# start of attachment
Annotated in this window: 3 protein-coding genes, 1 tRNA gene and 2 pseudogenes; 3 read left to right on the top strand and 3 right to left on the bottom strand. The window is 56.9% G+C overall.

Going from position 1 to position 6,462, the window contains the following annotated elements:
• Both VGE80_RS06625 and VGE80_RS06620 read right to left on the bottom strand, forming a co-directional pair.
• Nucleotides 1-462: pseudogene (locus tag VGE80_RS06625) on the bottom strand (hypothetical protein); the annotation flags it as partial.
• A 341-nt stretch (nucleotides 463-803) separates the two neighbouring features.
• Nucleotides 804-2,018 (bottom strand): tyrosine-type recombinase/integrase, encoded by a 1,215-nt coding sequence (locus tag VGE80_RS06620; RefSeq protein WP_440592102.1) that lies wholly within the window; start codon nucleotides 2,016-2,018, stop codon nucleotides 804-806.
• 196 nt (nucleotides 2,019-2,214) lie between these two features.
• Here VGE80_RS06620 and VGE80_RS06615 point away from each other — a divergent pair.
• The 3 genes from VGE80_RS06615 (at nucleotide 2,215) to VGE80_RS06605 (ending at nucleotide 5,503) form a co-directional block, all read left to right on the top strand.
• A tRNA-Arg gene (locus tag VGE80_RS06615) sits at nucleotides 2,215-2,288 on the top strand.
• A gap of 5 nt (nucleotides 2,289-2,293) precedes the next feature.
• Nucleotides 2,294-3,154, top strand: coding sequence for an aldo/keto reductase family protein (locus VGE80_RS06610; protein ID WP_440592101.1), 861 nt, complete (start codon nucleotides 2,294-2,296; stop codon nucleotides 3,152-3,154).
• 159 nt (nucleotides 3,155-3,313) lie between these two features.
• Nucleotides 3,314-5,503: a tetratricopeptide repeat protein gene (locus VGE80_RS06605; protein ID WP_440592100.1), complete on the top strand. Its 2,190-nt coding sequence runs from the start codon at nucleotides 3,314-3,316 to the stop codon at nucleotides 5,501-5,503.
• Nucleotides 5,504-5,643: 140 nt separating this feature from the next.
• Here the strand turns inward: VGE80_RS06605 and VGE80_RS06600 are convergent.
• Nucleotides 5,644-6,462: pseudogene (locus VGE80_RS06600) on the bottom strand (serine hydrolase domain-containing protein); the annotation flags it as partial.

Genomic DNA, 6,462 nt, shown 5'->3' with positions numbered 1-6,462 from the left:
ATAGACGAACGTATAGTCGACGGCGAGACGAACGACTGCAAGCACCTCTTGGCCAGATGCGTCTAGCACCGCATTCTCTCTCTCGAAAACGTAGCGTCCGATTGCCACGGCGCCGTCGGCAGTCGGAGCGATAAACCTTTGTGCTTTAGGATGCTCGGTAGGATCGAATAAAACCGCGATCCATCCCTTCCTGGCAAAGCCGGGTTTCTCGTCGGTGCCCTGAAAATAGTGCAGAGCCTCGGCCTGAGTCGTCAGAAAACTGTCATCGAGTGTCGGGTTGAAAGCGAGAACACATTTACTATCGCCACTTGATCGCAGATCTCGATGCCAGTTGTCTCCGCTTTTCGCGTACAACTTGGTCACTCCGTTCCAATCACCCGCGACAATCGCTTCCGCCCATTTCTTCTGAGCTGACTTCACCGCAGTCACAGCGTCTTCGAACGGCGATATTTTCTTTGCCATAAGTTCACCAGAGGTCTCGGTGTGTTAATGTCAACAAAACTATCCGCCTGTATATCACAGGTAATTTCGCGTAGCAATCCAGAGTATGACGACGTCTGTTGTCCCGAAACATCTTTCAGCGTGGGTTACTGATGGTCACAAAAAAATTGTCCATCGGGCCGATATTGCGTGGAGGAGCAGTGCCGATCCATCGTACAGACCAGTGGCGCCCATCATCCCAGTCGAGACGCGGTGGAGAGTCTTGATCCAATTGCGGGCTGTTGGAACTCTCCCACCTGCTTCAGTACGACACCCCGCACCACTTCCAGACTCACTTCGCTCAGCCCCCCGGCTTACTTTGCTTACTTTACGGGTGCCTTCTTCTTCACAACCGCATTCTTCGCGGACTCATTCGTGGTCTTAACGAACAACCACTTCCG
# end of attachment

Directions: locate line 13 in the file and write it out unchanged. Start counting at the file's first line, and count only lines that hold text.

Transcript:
• 159 nt (nucleotides 3,155-3,313) lie between these two features.